“I was just listening to this album the other day. There’s such depth on it. Steven’s like a painter, crafting and coloring moods, mixing in progressive elements. There’s some King Crimson-y things, and he finds the intervals that create a dark energy. He’s very good at textures, but all in all, it’s just wonderful music.”
Yes - Close To The Edge (1972)
“This is a real top album for me in terms of influence. With Yes, it was about the positivity that came out of their music, not just the progressive nature of the songs and the unbelievable musicianship. It was the energy level. Jon Anderson and the rest of the band put out such a fantastic spirit - it screamed off of the vinyl.
“There’s certain things I just really love about Yes, like Steve Howe and the way he expresses melodies. In the song And You And I, there’s a beautiful lap steel melody that’s one of the most glorious moments of progressive rock, for sure.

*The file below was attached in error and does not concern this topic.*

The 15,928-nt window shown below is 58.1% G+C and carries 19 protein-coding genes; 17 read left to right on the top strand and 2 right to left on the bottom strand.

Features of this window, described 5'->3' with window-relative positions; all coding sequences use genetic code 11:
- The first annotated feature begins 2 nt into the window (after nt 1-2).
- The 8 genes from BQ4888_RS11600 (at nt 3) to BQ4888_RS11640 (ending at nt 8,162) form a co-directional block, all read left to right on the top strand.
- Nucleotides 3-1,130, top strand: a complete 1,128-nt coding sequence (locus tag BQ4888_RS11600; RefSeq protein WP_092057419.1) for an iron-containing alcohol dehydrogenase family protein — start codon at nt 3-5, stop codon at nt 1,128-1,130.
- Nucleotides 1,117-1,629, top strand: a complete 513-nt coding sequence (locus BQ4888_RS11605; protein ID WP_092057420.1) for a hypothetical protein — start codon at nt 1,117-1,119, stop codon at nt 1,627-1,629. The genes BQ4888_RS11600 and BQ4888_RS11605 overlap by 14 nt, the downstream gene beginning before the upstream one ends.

“Great stuff from Rick Wakeman. A memorable organ solo. The whole band came into such a great space on this album.”
Stefan Zauner - Prism And Views (1978)
“I was living in Maryland, and I walked into this one record shop that had a lot of vinyl. The guy at the store had a great collection. He knew me and had an idea of what I liked, so he said, ‘Jordan, if you like Peter Gabriel and Genesis, you’re going to love this album.’ That was all I needed to hear.
“I took the record home and listened to it, and it really struck me right away. It’s become a favorite of mine – super melodic, really good keyboard work, the drumming is cool, and there's great guitar playing. But something about the songs really stayed with me. I turn everybody on to this record.
“I like the cover. You can kind of see somebody running through the woods towards a synthesizer. It fits the music, which is very progressive, emotional and song based. It all works with Stefan’s nice light voice. Great stuff.”